Review Detail

Young Adult Fiction 1406
Thrill seekers beware!
Overall rating
 
4.7
Plot
 
5.0
Characters
 
4.0
Writing Style
 
5.0
What I Loved: In Lies my Memory Told Me, Nova is the daughter of the people who created Enhanced Memory. EM Technology allows a person to get first-hand knowledge and experiences without any risk or time. While all news articles give rave reviews and everything is new and shiny about the technology, Nova is starting to see the cracks the technology craze is creating in her life. No one travels or does anything potentially dangerous or hard because they can use an enhanced memory and instantly feel like they were there. This is starting to put many local entertainment and travel businesses out of work. Her parents are consumed in their work and start forgetting about her and dropping their connection to her. Then she meets Kade who admits that he was once so addicted that it took over his life and he started lying just to get his next fix.
What is so compelling about this story is how much it parallels smartphone technology and how as a society we weren’t prepared for the ramifications of total access. EM technology is changing society, economy, and relationships. Nova is given an “easy” assignment to use her imagination and realizes that the ability to use EM whenever she is bored makes using her imagination tough. With so many experiences at her fingertips, she wrestles with why she would want to spend time making it up?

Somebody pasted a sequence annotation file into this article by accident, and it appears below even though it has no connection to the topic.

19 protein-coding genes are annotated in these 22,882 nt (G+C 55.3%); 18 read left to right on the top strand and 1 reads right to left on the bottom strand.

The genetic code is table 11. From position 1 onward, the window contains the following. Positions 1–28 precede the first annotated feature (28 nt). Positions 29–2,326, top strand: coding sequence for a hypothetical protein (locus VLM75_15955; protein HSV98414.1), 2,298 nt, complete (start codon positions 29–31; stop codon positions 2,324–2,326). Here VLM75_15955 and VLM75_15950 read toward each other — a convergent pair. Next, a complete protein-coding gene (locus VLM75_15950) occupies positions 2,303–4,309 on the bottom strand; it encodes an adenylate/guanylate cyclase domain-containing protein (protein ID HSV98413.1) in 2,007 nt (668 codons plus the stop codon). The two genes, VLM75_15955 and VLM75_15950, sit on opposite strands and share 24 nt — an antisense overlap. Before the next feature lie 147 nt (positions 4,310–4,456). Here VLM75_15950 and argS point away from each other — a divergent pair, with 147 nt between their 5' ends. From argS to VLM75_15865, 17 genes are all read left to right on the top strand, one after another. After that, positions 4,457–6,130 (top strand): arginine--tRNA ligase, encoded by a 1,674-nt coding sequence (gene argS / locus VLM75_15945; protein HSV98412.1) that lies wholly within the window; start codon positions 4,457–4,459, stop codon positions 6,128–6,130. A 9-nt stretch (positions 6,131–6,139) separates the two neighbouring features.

The more cracks she sees the more apparent it becomes that people like Kade who still make real memories are a hot commodity and in danger. There is also a surprising discovery she makes about her history with EM and how extractions work.
What Left Me Wanting More: The big reveal about Nova’s past was intriguing, but almost a side note at the end. The ending was realistic and well done. I do wish Kade had gotten more help to keep their relationship on the same trajectory it had been on.
Final Verdict: Fans of FEED will love this near-future story. There are so many opportunities for deep discussions that would make it great as a book club pick. It was just a likely enough scenario to make a reader shiver just a bit at the implications of technology on the human experience.
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